Everyone, if you would like more information:

Dave’s website (DavidKarpf.com) and book (The MoveOn Effect)

Nicco’s website (Nicco.org) and new book (The End of Big)

Thanks all, Have a great weekend.

Tomorrow: Richard Wolff / Occupy The Economy: Challenging Capitalism; Hosted by SouthernDragon

If you would like to contact the FDL Book Salon: FiredoglakeBookSalon@gmail.com

Dave Karpf July 21st, 2012 at 3:54 pm
In response to Peterr @ 72

Hard to say whether they personally have different approaches to the online advocacy world, or whether the online advocacy world has different approaches to them. Elizabeth Warren has attracted some hugely talented organizers because, well, she’s awesome and they all want to work for her.

RevBev July 21st, 2012 at 3:54 pm
In response to darms @ 79

If I may…most of the outlook in TX includes the future of the Hispanic vote. Maybe we should be working with some of those groups to help and empower. Thanks for the question.

TarheelDem July 21st, 2012 at 3:56 pm

Dave, Nicco, thanks for a most interesting book salon.

Bev, thanks for all you do to keep this happening and improving.

Nicco Mele July 21st, 2012 at 3:56 pm

Thanks, folks — this was great fun! And thanks, Dave!

darms July 21st, 2012 at 3:56 pm
In response to tammanytiger @ 81

Yeah, I was really excited by Dean’s “50-state strategy.” I couldn’t believe the stupidity of the Dem leaders who gave up on that.

Dave Karpf July 21st, 2012 at 3:58 pm
In response to juliania @ 73

This answer is gonna be too short… I could talk forever about duverger.

Main point is that a system like ours will have two stable parties. They won’t always be the same two parties though. So it is certainly possible that the Democratic or Republican Party could fall (the Whigs fell, for instance). But they’d be replaced. We’d still only have two parties, and each would act as a big coalition of interests. Which means, over time, that coalition of interests would develop many of the same flaws as todays Democrats.

If we want a multi-party system like the ones in Europe, you need an electoral system like those in other countries. Each district needs to elect more than one person!

bigchin July 21st, 2012 at 3:58 pm


DWBartoo July 21st, 2012 at 3:58 pm

I have to leave now.

Thank you, David and Nicco.

Thank you, Bev, as always …


rickd July 21st, 2012 at 4:00 pm
In response to Dave Karpf @ 22

That you do not see any role for third parties in our sick and sadly corrupted system is almost horrifyingly blind, in my own opinion. The two political parties have been co-opted, and willingly, by the power of corporate money.

That the GOP has become so partisan that it cannot debate or compromise, along with a Democratic Party that has absolutely no clue how to communicate or even reach its shrinking base leaves any voter still enamored of the democratic process with no choice but third party growth.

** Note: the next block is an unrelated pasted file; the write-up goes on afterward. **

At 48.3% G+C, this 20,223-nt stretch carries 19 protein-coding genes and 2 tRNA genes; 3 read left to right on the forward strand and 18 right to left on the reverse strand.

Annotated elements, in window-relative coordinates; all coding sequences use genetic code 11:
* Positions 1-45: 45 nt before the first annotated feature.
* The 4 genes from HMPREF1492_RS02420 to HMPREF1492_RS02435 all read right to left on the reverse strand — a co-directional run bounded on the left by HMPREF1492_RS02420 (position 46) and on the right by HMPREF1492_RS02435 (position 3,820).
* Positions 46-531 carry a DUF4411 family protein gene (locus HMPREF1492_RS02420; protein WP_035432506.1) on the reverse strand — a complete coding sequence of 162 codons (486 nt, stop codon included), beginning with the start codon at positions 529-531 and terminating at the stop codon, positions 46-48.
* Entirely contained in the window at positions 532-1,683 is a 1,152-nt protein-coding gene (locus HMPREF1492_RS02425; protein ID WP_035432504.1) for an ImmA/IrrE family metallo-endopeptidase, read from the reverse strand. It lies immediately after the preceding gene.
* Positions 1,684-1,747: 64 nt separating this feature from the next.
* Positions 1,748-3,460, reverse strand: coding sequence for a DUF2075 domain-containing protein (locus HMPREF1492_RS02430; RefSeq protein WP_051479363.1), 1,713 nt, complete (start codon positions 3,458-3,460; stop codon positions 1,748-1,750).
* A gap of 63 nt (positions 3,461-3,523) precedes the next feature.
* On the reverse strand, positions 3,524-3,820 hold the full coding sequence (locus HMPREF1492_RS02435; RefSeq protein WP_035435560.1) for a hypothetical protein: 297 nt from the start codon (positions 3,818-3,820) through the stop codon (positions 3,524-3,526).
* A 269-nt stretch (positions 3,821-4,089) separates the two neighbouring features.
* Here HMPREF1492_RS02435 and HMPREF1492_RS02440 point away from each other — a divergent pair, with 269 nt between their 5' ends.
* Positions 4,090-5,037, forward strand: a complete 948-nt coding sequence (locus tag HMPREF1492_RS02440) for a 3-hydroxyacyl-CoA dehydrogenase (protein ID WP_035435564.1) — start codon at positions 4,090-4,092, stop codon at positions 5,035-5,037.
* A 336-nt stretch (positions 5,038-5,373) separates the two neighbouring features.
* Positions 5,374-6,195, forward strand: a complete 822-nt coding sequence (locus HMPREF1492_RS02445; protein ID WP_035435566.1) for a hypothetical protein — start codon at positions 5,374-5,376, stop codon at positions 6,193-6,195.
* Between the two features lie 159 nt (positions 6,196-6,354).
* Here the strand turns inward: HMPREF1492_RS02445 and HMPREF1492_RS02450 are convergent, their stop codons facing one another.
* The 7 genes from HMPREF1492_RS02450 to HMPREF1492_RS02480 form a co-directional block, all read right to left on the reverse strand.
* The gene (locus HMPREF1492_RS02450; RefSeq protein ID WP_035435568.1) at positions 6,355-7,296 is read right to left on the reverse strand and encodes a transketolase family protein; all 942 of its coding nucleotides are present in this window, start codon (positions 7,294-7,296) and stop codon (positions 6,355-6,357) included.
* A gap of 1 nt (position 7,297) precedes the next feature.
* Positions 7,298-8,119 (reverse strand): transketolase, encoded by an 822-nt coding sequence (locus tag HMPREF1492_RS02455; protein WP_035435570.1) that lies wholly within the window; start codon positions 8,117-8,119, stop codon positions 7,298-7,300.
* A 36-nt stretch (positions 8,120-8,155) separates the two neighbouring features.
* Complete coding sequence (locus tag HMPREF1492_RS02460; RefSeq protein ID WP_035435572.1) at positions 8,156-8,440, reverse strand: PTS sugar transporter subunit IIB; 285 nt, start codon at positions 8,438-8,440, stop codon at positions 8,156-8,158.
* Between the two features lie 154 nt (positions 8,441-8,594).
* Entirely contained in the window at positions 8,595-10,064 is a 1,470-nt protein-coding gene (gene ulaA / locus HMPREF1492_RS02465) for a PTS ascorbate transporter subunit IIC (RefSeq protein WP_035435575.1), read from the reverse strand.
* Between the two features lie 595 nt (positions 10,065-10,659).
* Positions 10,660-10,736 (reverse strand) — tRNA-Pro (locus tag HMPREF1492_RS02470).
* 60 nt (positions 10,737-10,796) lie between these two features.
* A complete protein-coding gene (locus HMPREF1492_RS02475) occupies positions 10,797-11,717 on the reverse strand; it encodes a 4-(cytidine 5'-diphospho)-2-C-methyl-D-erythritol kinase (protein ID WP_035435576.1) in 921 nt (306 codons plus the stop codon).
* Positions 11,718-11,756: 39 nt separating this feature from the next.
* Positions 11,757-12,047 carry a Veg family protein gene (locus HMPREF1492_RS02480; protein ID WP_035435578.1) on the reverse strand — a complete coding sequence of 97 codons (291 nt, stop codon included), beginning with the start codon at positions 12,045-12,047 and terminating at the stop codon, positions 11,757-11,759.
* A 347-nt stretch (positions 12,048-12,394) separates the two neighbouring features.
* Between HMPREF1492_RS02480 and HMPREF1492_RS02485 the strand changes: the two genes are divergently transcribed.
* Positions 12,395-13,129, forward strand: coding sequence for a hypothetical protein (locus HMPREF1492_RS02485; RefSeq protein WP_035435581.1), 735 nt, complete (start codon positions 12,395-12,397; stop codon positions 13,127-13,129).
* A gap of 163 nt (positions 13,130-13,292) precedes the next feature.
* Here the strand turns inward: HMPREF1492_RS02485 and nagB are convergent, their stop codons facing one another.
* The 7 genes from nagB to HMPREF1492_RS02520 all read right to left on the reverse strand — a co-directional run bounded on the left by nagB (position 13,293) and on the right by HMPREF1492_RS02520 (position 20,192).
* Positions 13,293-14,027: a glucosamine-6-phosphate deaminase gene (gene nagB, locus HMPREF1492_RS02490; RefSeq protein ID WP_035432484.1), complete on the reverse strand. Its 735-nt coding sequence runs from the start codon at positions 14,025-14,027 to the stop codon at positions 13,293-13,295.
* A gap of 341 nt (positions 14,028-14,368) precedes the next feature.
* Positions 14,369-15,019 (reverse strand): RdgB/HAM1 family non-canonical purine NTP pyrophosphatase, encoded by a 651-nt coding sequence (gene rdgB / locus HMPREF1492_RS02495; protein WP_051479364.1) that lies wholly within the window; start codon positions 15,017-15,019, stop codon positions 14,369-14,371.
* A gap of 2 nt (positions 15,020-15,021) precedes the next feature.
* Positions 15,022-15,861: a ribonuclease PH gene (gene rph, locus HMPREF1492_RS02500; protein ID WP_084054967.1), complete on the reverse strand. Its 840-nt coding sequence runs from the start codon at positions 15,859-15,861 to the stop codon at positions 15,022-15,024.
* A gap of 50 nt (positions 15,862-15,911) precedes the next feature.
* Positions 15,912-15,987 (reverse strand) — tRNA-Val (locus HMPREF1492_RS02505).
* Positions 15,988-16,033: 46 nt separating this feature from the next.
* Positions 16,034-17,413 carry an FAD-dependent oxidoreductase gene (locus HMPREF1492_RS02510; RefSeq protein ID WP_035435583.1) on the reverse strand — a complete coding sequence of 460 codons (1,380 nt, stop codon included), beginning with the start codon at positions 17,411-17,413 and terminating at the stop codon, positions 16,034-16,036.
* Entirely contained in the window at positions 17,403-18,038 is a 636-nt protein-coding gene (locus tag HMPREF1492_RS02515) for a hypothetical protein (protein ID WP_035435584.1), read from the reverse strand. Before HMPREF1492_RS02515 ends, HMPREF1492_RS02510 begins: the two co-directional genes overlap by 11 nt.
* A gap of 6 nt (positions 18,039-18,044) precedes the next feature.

This nation is one of the shrinking few still run by a two party system. One need only look at the nations that are far in advance of us in health care, workers rights and conditions, etc. to note that most have multiple parties .

Organisations like MoveOn and Daily Kos are run by elitists who love hobnobbing with democratic bigwigs and have lost their way and, increasingly, our support.

karenjj2 July 21st, 2012 at 4:00 pm

tt @ #80

yes! no one mentions the effective “50 state strategy” that Howard Dean created and implemented to get a dem pres and congress that was deliberately destroyed. I kept waiting for Dean’s DFA to ressurect the process … nada

Dave Karpf July 21st, 2012 at 4:01 pm
In response to DWBartoo @ 76

Ah, well, I basically agree with you about those challenges.

One of the funny things about writing the book is that some people have read it and called me an optimist, while others have called me a pessimist. I think I’m somewhere in between… a “skeptic,” on my good days.

I think the challenges facing this country are profound, and lack simple solutions. The last line of my book reads “The Internet will not save the world, but it does add something of value to the work of world-saving.”

darms July 21st, 2012 at 4:02 pm
In response to RevBev @ 85

I agree but an even greater factor at least for now is the appalling percentage of people who actually turn out to vote. I don’t have the numbers handy but in our last gubernatorial election White lost to Perry by ~13% to ~15% meaning 72% of registered voters didn’t even vote. And that doesn’t include the number who were eligible who weren’t registered. I’ve had a little luck over the decades persuading a few people to at least vote but even on the scale of city council elections my efforts have been meaningless…

juliania July 21st, 2012 at 4:04 pm
In response to Dave Karpf @ 89

Ah, I see! Thank you, I can live with that!

Dave Karpf July 21st, 2012 at 4:04 pm